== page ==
By modern standards, the reaction was shockingly low-key for a team that had just won a championship.
One reason was that it was a less showy era, another that it happened on the road. But as Walt Frazier watched the ancient video Monday, he recalled this about the NBA champion 1972-73 Knicks:
"There was not a lot of celebrating, because we had been there before and thought we were going to do it again."
They did it that season -- as they had three years earlier -- but it is unlikely that any of them that night at the Forum would have thought that 40 years later, the franchise still would be waiting to do it again.
It is a drought that has made the Knicks' two titles grow more precious over time, with the 1972-73 team lately getting its due after decades of being overshadowed by the dramatics that surrounded the 1969-70 team's championship.
The players from the 1972-73 team were honored at Friday's Knicks game and will be recalled again Sunday when MSG replays Game 5 of the '73 Finals against the Lakers -- thanks to an unlikely story of discovery and recovery. (More on that later.)
Frazier lamented that the 1973 Knicks had been somewhat overlooked compared with '70 "because of the hoopla with Willis [Reed] and the way he came out in Game 7, and we won it at home."
When I asked which team was better, he said without hesitation it was 1973, a deeper, more versatile squad. One of the biggest reasons was sitting beside him: Earl Monroe.
The occasion was a luncheon at Frazier's restaurant, Clyde Frazier's Wine & Dine, near the Garden at which the former backcourt mates watched parts of that title-clinching 102-93 victory at the Forum on May 10, 1973.
Both men acknowledged it was a somewhat surreal experience to watch their far younger selves sometimes play less well than memory suggested, but well enough to dethrone the defending champs.
Said Monroe: "When you think back on the game, you don't [remember] all the mistakes that were made . . . But the reason we won is we just had better players."
The Knicks' balanced roster featured Monroe, Frazier, Reed, Bill Bradley, Dave DeBusschere, Jerry Lucas, Dean Meminger and Phil Jackson. Monroe, Bradley, Frazier and Reed all scored at least 18 points in Game 5. The fading Lakers still had Jerry West and Wilt Chamberlain, whose dunk for the series' final points marked the last basket of his career.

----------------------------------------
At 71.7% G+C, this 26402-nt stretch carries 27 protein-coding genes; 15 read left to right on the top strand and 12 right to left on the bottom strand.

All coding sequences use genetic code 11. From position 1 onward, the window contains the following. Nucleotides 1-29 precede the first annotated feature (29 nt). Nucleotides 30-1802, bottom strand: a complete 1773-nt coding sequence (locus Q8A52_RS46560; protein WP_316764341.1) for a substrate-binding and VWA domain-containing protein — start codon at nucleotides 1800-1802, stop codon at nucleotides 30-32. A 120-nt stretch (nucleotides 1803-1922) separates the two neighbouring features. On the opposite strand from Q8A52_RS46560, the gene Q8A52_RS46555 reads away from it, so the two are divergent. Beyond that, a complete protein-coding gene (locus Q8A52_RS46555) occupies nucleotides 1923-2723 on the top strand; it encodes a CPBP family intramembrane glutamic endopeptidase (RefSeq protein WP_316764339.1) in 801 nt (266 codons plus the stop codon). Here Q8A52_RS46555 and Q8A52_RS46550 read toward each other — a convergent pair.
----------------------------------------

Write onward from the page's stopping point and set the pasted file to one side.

The fact that video of the finale exists at all is a minor miracle. MSG discovered it in the possession of a collector. It had been recorded on Cartrivision, an early version of a VCR that was marketed for only about a year.
The video was in terrible shape and had to be carefully restored by DuArt, a New York production company, which needed a rare Cartrivision unit simply to play the tape.
MSG will show a one-hour special about the recording at 7 p.m. Sunday, followed by the game itself.
The picture quality is far from perfect, but it is a treat for both basketball and TV historians, from ABC's corny opening for the 10:30 p.m. game to the no-frills camera work and laid-back announcing by Keith Jackson and Bill Russell.
Frazier noted the lack of crowd shots, absence of "dancing girls" and general lack of peripheral elements.
The most glaring basketball differences compared with 2013 are the frantic pace -- "the shot clock was irrelevant; you just played and ran up and down," Frazier said -- and the importance of mid-range jump shots.
The postgame coverage is a gem, with Bob Wolff and Russell interviewing several Knicks, including a shirtless Frazier. "I don't know what happened to my shirt!" he said as he chuckled at his younger image.
Soon Frazier was off to a celebratory party whose location he could not remember. Monroe said he and Meminger simply went back to their hotel room and ordered room service.
No need to get too worked up. Surely they'd be back again someday soon, right?
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